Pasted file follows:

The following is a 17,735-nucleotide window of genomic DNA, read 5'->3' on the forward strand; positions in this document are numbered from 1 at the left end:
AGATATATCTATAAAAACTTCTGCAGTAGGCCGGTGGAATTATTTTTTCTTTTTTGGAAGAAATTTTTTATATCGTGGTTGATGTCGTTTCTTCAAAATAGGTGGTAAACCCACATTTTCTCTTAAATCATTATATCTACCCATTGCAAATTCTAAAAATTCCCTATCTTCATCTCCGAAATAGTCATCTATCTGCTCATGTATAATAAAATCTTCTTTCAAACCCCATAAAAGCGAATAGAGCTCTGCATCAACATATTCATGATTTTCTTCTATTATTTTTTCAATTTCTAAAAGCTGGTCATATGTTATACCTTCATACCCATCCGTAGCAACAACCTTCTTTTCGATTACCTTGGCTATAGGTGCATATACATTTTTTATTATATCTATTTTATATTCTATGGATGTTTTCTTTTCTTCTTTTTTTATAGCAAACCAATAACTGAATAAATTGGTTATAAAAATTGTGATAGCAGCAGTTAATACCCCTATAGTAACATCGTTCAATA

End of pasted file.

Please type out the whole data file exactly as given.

The following is a 17,735-nucleotide window of genomic DNA, read 5'->3' on the forward strand; positions in this document are numbered from 1 at the left end:
AGATATATCTATAAAAACTTCTGCAGTAGGCCGGTGGAATTATTTTTTCTTTTTTGGAAGAAATTTTTTATATCGTGGTTGATGTCGTTTCTTCAAAATAGGTGGTAAACCCACATTTTCTCTTAAATCATTATATCTACCCATTGCAAATTCTAAAAATTCCCTATCTTCATCTCCGAAATAGTCATCTATCTGCTCATGTATAATAAAATCTTCTTTCAAACCCCATAAAAGCGAATAGAGCTCTGCATCAACATATTCATGATTTTCTTCTATTATTTTTTCAATTTCTAAAAGCTGGTCATATGTTATACCTTCATACCCATCCGTAGCAACAACCTTCTTTTCGATTACCTTGGCTATAGGTGCATATACATTTTTTATTATATCTATTTTATATTCTATGGATGTTTTCTTTTCTTCTTTTTTTATAGCAAACCAATAACTGAATAAATTGGTTATAAAAATTGTGATAGCAGCAGTTAATACCCCTATAGTAACATCGTTCAATA